Some people need a visual aid to help their understanding, but that doesn’t mean you have to be on screen. If you’re sharing statistics, you can use Google Slides for charts and graphs and import them to video editing software like iMovie. If you’re showing your audience how to do something, focus the camera on your tools, materials and process. The home-content-studio boom has made tabletop stand tripods with an overhead mount readily available at prices for any budget. This makes the audience focus on the process and the content, not on you.
A great example is VeryPink Knits’ podcast. The audio podcast is available on her site and “wherever you get your podcasts.” Her YouTube channel is mostly tight closeups of her hands, needles and yarn as she demonstrates knitting techniques closeup. She uses each kind of media for what it does best: audio for discussion, and video to show technique.
Another way to make your video podcast more about the content and less about the host is stock footage. The Internet Archive has lots of videos available under a Creative Commons license. Or, use a service like Shutterstock Footage for royalty-free videos you can edit together. A great example is iiluminaughtii, which exposes scams. Because her episodes focus on corporations, religious organizations, and people with money and power, trolls target her frequently. Her podcast’s audio is available via podcast directories, and the video version, using stock footage and cartoons, is on YouTube.
A fun option is to turn your podcast into a cartoon. Collaborate with a freelance animator, or try software like Create Studio, Vyond or Doodly.
Don’t forget; there is absolutely nothing wrong with a static image on screen while your video podcast plays.
Find Like-Minded Creators Who Make Video Podcasts
Online communities can help you feel less alone. Your motivation can be as simple as being around others who understand what you mean when you say “Buzzsprout” or “DAW.”
There are groups for female-identifying podcast editors, Women of Color Podcasters, ShePodcasts, Women of Video, and our own Podcraft Community. Your podcast’s topic has professional organizations or informal social groups that can support you, too, whether your podcast is about fly fishing or welding. When you have a support system, it’s easier to deal with adversity.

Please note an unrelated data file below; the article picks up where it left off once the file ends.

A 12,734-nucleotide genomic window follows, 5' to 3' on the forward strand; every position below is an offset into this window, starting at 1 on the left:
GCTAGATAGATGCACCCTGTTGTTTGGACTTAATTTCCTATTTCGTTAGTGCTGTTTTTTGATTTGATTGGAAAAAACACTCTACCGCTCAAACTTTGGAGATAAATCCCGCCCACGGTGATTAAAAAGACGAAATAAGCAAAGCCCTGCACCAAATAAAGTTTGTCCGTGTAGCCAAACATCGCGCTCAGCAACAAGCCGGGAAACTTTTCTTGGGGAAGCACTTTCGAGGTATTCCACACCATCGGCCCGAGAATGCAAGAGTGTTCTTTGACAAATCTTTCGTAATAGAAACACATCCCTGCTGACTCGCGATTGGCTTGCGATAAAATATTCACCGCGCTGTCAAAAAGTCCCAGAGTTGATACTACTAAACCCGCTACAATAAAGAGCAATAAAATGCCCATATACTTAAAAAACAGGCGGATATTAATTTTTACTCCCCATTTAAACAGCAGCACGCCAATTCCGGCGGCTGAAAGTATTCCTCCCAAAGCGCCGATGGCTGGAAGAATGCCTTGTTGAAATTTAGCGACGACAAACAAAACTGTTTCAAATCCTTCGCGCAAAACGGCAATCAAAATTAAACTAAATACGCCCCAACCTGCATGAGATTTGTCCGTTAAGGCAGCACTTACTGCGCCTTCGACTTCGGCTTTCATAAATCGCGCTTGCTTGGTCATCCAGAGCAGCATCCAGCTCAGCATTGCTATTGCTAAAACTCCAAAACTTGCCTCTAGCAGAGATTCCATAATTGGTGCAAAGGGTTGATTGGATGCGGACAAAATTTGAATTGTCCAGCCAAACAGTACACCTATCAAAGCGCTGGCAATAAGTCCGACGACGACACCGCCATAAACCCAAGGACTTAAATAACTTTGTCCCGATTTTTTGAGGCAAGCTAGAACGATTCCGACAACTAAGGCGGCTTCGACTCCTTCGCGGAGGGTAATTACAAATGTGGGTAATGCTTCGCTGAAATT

Video Isn’t The Only Way To Grow Your Show
Your podcast doesn’t have to have video to be successful. Over half of the (700+) people who’ve used our Podcast Planner Tool say they have no plans to add video to their podcast. In our recent IndyPod Census, only 35.3% of podcasters said they use video.
Protect Yourself and Your Video Podcast’s Audience
Another way to keep video from increasing the gender divide in podcasting is for producers to protect their own privacy and their audience’s. Practice good digital security hygiene. If you have a guest that could be harmed by speaking freely on your podcast, take extra time and effort to protect them. Trolls are gonna troll, but at least you can protect your audience, guests, and yourself.
Should Women Make Video Podcasts, Or Shy Away?
If you don’t do the things that you want to do because bad people might not like it, you let them win.
If they want to, women should make video podcast content and put it on YouTube and Vimeo and Dailymotion and anywhere they want. Produce exciting multifaceted video podcasts that promote your ideas and make them more accessible to your audience. Craft short teaser videos, full-length episodes, bonus content, and whatever will make your ideas more interesting. If you want to, disseminate them far and wide.
But if you don’t enjoy making video podcasts and your audience isn’t into it, don’t.
Video isn’t the answer for all podcasters. If you feel like you have to use it, then do it, but protect yourself while focusing on your content and audience.